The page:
It was back in 1984 that the first grapes were picked for the inaugural vintage from Greenock Creek wines. Taken from 1960s shiraz plantings off their own Seppeltsfield Estate, that first wine was merely a start for this winery as it built an enviable reputation for wines with uniquely rich power and flavour. They were perfectly placed for the rise of Robert Parker with a series of 100 Point scores helping to propel what had been an under the radar producer into international stardom.
But times change and not just at the Estate. The world has seen an ever-increasing interest in lighter styles like Pinot Noir – just look at the explosion in Burgundy prices if you doubt it. Elegance and finesse have become more relevant to today’s drinkers. And just as in Burgundy, with its terroir-influenced emphasis on single sites, so too are winemakers all over the world taking the opportunity to reveal the glories of individual blocks and single vineyards.
The Barossa, of course, is never going to be known for delicacy, but that does not mean that their wines can’t exhibit balance and complexity. No one wants the Barossa to lose that which makes its best wines unique. Combined with the subtlety today’s winelovers are seeking, though, will ensure that the Greenock Creek releases will remain at the pinnacle of Australian red wines, all the while revealing the unique terroir that has always been the backbone of their stunning wines.
Tasting the new releases from Greenock Creek, this point is made clear with a suite of wines that tread a line between power and subtlety, past and future. For me, the wine which perfectly exhibits this is their Cornerstone Grenache, from the 2020 vintage, a wine of stunning value. Barossa Grenache will never be a shrinking violet, but here, the balance and finesse, the fragrances and the silkiest of tannins show a respectful nod to the style Greenock Creek is known for with a new restraint. A modern, exciting wine exhibiting both the inherent character of the Barossa and the new approach by winemakers Peter and Alex.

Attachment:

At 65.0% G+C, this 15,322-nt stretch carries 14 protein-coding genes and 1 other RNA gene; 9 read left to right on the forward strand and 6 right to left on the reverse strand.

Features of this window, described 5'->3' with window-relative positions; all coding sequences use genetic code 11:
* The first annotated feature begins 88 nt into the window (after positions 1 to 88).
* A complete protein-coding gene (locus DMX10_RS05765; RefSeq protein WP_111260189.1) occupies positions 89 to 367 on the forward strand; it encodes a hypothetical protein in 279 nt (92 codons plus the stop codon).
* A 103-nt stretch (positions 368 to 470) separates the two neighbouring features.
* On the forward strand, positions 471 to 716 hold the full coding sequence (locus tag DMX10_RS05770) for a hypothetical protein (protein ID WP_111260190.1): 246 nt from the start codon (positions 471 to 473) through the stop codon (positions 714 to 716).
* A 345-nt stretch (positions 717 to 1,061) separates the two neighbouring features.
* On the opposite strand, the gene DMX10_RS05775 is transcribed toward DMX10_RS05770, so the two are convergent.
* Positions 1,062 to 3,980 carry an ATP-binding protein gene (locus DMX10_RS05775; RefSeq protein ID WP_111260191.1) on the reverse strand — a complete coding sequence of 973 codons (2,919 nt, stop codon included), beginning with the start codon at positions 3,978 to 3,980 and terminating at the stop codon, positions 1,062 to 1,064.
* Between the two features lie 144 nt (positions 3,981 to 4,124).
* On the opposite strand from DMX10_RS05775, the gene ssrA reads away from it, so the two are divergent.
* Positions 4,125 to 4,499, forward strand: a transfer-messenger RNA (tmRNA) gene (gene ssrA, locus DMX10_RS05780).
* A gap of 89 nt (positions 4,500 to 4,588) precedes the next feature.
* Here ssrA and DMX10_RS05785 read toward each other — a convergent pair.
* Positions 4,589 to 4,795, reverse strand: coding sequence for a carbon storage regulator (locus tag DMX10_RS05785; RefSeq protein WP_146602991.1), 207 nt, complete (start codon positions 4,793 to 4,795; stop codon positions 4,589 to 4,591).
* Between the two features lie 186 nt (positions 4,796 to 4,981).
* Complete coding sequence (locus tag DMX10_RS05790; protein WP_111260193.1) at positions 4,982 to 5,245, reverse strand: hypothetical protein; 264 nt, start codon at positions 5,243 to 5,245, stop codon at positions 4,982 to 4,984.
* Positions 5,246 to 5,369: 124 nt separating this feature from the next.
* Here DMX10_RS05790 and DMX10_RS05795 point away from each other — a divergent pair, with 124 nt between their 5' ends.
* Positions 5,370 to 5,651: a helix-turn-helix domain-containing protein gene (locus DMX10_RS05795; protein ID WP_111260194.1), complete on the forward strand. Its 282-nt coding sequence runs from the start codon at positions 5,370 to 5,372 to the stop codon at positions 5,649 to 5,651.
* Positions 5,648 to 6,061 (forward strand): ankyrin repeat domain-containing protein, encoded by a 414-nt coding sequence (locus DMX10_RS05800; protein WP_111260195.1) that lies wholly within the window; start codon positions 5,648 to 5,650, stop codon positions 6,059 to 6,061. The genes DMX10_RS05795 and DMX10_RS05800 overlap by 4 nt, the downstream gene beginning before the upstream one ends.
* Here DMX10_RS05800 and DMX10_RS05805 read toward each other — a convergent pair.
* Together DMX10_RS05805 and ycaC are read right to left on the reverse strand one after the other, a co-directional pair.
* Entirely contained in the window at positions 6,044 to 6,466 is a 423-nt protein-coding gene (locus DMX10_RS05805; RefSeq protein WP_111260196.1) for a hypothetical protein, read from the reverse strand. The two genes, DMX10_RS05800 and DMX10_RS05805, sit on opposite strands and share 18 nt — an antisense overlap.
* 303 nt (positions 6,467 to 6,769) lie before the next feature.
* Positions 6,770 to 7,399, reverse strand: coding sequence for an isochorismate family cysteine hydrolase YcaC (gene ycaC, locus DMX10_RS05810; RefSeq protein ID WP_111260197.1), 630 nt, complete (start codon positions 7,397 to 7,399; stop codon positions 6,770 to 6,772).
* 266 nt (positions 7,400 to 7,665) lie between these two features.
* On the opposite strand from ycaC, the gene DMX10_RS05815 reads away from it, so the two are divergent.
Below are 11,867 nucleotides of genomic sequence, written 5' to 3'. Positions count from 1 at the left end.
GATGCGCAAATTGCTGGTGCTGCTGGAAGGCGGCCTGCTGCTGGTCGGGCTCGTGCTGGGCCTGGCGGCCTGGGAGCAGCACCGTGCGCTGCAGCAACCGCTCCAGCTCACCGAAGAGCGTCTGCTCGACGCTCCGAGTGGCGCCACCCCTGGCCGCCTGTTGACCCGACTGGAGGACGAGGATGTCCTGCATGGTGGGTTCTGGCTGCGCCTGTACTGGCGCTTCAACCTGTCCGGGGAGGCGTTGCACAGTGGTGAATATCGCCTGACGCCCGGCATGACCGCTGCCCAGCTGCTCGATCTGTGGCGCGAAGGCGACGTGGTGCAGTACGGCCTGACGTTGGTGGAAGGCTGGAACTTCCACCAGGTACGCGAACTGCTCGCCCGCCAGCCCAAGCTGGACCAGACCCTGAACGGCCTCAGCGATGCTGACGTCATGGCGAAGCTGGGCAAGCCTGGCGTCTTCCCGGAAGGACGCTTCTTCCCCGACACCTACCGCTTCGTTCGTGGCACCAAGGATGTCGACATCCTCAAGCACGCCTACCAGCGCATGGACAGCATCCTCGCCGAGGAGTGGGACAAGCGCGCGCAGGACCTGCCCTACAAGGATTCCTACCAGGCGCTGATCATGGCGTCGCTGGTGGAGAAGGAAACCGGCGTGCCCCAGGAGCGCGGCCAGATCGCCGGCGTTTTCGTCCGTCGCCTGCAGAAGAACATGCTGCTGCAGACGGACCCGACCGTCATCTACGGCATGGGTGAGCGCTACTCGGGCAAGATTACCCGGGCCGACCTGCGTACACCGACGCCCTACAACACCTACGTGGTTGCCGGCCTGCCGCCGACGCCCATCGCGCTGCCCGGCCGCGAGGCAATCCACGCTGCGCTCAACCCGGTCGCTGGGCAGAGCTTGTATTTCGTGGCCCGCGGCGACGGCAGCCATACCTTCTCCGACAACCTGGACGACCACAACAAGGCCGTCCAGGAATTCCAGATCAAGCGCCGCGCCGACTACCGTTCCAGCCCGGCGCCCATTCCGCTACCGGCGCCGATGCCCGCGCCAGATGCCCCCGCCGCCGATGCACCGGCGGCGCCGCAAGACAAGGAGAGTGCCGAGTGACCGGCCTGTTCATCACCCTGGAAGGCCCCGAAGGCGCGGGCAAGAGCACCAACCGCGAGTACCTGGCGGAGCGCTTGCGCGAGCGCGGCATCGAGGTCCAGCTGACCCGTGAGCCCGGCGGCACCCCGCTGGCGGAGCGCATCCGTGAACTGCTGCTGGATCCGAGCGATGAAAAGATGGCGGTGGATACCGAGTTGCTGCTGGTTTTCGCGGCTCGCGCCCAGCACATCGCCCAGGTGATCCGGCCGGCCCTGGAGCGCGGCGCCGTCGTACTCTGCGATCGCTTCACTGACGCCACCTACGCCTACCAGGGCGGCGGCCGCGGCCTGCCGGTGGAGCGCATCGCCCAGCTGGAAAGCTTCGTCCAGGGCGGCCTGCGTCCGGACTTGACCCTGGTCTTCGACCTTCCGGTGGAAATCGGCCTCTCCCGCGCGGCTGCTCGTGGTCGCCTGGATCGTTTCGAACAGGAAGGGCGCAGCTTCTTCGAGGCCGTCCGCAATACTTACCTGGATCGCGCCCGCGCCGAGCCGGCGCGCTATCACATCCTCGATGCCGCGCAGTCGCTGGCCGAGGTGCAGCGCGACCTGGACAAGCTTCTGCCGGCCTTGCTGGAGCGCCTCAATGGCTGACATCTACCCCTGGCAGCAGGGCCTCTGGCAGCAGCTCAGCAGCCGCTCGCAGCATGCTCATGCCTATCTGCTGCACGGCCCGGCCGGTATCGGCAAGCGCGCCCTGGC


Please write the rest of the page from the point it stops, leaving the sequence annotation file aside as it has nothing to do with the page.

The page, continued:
Retainingtheir strong focus on single-site, single-variety wines, the range has now expanded to the Moppa sub-region with the winemaking team of Alex Peel and Peter Atyeo working closely with Westlake Vineyards to explore the regional potential for Grenache, Shiraz and Cabernet, the first release of which is the 2019 Jaensch’s Block Shiraz. Of course, the Estate’s flagship wines, the Roennfeldt Road Cabernet Sauvignon and Roennfeldt Road Shiraz, will continue to offer the class and character which has made them such cult favourites.
Greenock Creek has long been a Barossa icon and this year’s releases reflect a concerted effort in refinement of a classic style, one ripe for discovery by a new generation of drinkers.
This 100% independent content was published with support from the winery.